As a very smart man once said: "My interest is in the future because I am going to spend the rest of my life there." It's a cute saying, but it ultimately rings true. Equally true is the fact that the future is pretty much upon us in bulk vending. That is to say, a significant percent of this industry's customers was born in the 21st century.
This is a bottom-line reality that holds enormous impact for the industry. Consider that most of these kid customers don't remember a time before there was access to the Internet, 100-plus channels of television and cellphones. And there's a good chance they have never placed a phonograph needle onto a vinyl LP, or even owned music sold and stored on a solid medium, such as a CD.
There are, naturally, a thousand other examples of what this key demographic has and has not been exposed to in their daily lives when it comes to new and old technology. But nothing comes as close to exemplifying their worldviews as that familiar phrase, "at the push of a button."
For us "oldsters," pushing a button was actually a sign of effortlessness. That famous cartoon family, The Jetsons, pushed buttons for everything in their future world. However, for young kids today, button pushing is actually seen for what it is: a 19th century interface medium. For them, buttons are not "easy" or high-tech. If they thought of the interface between technology and person at all, they would probably say capacitive screens, like those used on iPhones, were superior to mechanical push buttons.
It is easy for those of us not born and raised in the 21st century to casually discount the impact of technology on young consumers. MP3 players, cable television, cellphones, the Internet and all the other nifty gadgets and gizmos introduced over the past two decades are conveniences to the older generation. Granted, some of them have progressed from novelty to convenience items, and have become essential tools for business and personal life.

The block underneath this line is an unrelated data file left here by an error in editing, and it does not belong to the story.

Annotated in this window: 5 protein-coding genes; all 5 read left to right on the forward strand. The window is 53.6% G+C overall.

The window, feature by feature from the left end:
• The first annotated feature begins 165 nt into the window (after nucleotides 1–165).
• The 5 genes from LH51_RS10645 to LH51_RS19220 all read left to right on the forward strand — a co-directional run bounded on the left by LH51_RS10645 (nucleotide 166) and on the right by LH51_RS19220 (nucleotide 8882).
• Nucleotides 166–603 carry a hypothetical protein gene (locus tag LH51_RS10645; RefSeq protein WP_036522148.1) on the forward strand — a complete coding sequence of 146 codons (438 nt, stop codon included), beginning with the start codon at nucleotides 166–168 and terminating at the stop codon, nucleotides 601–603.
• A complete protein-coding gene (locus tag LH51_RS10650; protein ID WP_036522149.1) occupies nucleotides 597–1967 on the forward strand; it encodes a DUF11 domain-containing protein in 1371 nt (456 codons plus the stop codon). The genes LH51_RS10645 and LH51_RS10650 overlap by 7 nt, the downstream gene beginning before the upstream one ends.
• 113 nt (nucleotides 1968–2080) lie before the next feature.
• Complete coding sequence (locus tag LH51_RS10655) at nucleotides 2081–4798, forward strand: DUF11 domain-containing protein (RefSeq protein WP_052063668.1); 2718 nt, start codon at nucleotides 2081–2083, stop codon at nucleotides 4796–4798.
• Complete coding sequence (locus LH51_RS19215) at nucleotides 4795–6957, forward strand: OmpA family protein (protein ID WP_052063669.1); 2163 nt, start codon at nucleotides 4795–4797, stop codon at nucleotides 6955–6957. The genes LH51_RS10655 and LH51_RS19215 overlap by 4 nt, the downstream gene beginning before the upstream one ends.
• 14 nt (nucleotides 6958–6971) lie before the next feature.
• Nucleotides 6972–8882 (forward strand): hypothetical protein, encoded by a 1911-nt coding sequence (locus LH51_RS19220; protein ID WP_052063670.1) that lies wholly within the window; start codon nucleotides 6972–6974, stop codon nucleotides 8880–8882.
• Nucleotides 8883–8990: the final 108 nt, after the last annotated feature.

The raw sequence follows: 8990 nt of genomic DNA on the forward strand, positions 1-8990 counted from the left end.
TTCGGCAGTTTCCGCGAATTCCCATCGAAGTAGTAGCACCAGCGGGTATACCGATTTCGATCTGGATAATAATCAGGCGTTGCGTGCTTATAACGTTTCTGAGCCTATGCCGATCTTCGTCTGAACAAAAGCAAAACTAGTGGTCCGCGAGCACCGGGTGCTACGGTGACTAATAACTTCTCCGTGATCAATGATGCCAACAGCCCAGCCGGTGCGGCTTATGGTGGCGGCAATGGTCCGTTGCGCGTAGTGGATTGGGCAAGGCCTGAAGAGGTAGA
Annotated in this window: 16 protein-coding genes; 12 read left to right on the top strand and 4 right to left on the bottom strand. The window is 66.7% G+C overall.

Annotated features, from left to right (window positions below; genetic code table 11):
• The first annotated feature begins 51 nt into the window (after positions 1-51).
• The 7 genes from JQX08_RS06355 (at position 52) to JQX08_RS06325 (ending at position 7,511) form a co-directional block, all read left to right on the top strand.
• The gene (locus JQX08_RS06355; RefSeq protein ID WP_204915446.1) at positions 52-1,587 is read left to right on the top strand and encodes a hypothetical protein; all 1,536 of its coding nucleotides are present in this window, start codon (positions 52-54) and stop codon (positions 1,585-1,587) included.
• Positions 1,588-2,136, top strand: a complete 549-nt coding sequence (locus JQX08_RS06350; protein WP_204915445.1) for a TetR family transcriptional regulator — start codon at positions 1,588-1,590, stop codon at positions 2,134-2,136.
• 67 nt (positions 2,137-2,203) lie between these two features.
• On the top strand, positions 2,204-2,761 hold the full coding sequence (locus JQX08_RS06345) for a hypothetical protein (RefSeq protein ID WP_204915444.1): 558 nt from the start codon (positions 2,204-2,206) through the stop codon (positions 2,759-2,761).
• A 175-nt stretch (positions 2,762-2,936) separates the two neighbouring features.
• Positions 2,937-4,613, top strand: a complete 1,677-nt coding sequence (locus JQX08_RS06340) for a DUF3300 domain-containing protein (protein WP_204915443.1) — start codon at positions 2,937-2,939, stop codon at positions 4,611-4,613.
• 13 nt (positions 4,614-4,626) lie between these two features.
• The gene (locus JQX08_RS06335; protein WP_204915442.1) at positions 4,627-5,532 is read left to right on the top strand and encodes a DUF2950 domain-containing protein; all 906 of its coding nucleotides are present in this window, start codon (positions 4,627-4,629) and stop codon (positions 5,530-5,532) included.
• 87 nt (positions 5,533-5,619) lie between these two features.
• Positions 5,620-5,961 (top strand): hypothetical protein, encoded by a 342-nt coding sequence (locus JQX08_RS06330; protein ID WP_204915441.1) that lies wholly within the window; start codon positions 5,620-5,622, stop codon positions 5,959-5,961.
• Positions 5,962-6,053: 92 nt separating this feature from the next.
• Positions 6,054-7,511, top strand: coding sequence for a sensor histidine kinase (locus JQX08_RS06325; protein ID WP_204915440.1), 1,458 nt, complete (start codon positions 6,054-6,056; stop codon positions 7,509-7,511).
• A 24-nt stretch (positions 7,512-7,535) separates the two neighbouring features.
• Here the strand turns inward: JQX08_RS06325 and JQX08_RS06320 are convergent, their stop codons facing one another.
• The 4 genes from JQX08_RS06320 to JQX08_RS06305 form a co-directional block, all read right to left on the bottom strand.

However, for the Millennium Kids, those same gadgets have played a central role in shaping everything from expectations to attention spans. And, by extension, the value they attributed to bulk products. That is to say, such core product issues as perceived value and playability – that make up that ever-elusive and non-quantifiable fun quotient – are no doubt influenced by an environment jam-packed with electronic conveniences delivering all manner of information.
All this is not necessarily bad news. The bulk vending industry is adaptable, and there are already signs that it's reacting to the new generation of consumers. Smart operators have reported the necessity of frequent product rotation for a few years now. It is logical to conclude they are reacting to a customer base with a shortening attention span and endless appetite for "newness." And, too, better-quality and better-designed products are probably also part of this 21st century phenomenon.
Where all this will lead is anyone's guess. However, there is plenty of precedent for the adaptability of bulk vending. Several years ago, when stickers and then tattoos grew in popularity, bulk vending underwent a major transformation as flat vendibles moved from a cyclical industry niche to the mainstream. Even as new machines and products flooded the industry, some of the venerable suppliers in that market segment vanished.
Now, a decade later, the industry might just be in for the same kind of transformation.